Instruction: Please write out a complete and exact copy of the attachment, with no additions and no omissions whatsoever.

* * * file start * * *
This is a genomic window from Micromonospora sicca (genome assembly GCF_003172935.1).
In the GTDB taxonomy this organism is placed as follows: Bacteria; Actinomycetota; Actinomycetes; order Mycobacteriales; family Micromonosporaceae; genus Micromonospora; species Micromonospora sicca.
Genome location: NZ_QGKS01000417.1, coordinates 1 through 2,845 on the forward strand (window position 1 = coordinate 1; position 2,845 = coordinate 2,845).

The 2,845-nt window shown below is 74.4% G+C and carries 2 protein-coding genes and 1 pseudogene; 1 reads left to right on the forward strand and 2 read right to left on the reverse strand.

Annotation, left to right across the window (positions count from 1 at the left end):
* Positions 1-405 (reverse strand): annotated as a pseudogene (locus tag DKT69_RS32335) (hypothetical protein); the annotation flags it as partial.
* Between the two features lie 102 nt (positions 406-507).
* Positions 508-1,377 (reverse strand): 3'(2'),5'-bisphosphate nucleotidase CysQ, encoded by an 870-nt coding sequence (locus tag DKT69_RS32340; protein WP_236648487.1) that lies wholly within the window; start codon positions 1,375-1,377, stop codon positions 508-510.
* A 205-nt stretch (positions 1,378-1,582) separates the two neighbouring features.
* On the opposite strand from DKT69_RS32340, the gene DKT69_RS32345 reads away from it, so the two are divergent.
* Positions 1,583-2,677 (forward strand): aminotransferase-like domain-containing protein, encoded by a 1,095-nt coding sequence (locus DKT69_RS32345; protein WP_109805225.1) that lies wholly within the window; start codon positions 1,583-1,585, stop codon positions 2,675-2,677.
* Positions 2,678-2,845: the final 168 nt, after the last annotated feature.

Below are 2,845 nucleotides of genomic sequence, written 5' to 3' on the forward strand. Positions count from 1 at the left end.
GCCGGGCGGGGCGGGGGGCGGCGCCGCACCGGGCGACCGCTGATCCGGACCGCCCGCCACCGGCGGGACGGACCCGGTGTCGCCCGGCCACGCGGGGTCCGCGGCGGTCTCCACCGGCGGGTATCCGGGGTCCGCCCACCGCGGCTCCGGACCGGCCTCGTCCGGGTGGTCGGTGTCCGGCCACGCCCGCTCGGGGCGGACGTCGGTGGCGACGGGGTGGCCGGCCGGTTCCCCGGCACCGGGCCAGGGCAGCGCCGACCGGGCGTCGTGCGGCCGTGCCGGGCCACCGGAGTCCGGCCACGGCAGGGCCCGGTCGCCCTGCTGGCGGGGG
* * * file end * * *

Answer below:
This is a genomic window from Micromonospora sicca (genome assembly GCF_003172935.1).
In the GTDB taxonomy this organism is placed as follows: Bacteria; Actinomycetota; Actinomycetes; order Mycobacteriales; family Micromonosporaceae; genus Micromonospora; species Micromonospora sicca.
Genome location: NZ_QGKS01000417.1, coordinates 1 through 2,845 on the forward strand (window position 1 = coordinate 1; position 2,845 = coordinate 2,845).

The 2,845-nt window shown below is 74.4% G+C and carries 2 protein-coding genes and 1 pseudogene; 1 reads left to right on the forward strand and 2 read right to left on the reverse strand.

Annotation, left to right across the window (positions count from 1 at the left end):
* Positions 1-405 (reverse strand): annotated as a pseudogene (locus tag DKT69_RS32335) (hypothetical protein); the annotation flags it as partial.
* Between the two features lie 102 nt (positions 406-507).
* Positions 508-1,377 (reverse strand): 3'(2'),5'-bisphosphate nucleotidase CysQ, encoded by an 870-nt coding sequence (locus tag DKT69_RS32340; protein WP_236648487.1) that lies wholly within the window; start codon positions 1,375-1,377, stop codon positions 508-510.
* A 205-nt stretch (positions 1,378-1,582) separates the two neighbouring features.
* On the opposite strand from DKT69_RS32340, the gene DKT69_RS32345 reads away from it, so the two are divergent.
* Positions 1,583-2,677 (forward strand): aminotransferase-like domain-containing protein, encoded by a 1,095-nt coding sequence (locus DKT69_RS32345; protein WP_109805225.1) that lies wholly within the window; start codon positions 1,583-1,585, stop codon positions 2,675-2,677.
* Positions 2,678-2,845: the final 168 nt, after the last annotated feature.

Below are 2,845 nucleotides of genomic sequence, written 5' to 3' on the forward strand. Positions count from 1 at the left end.
GCCGGGCGGGGCGGGGGGCGGCGCCGCACCGGGCGACCGCTGATCCGGACCGCCCGCCACCGGCGGGACGGACCCGGTGTCGCCCGGCCACGCGGGGTCCGCGGCGGTCTCCACCGGCGGGTATCCGGGGTCCGCCCACCGCGGCTCCGGACCGGCCTCGTCCGGGTGGTCGGTGTCCGGCCACGCCCGCTCGGGGCGGACGTCGGTGGCGACGGGGTGGCCGGCCGGTTCCCCGGCACCGGGCCAGGGCAGCGCCGACCGGGCGTCGTGCGGCCGTGCCGGGCCACCGGAGTCCGGCCACGGCAGGGCCCGGTCGCCCTGCTGGCGGGGG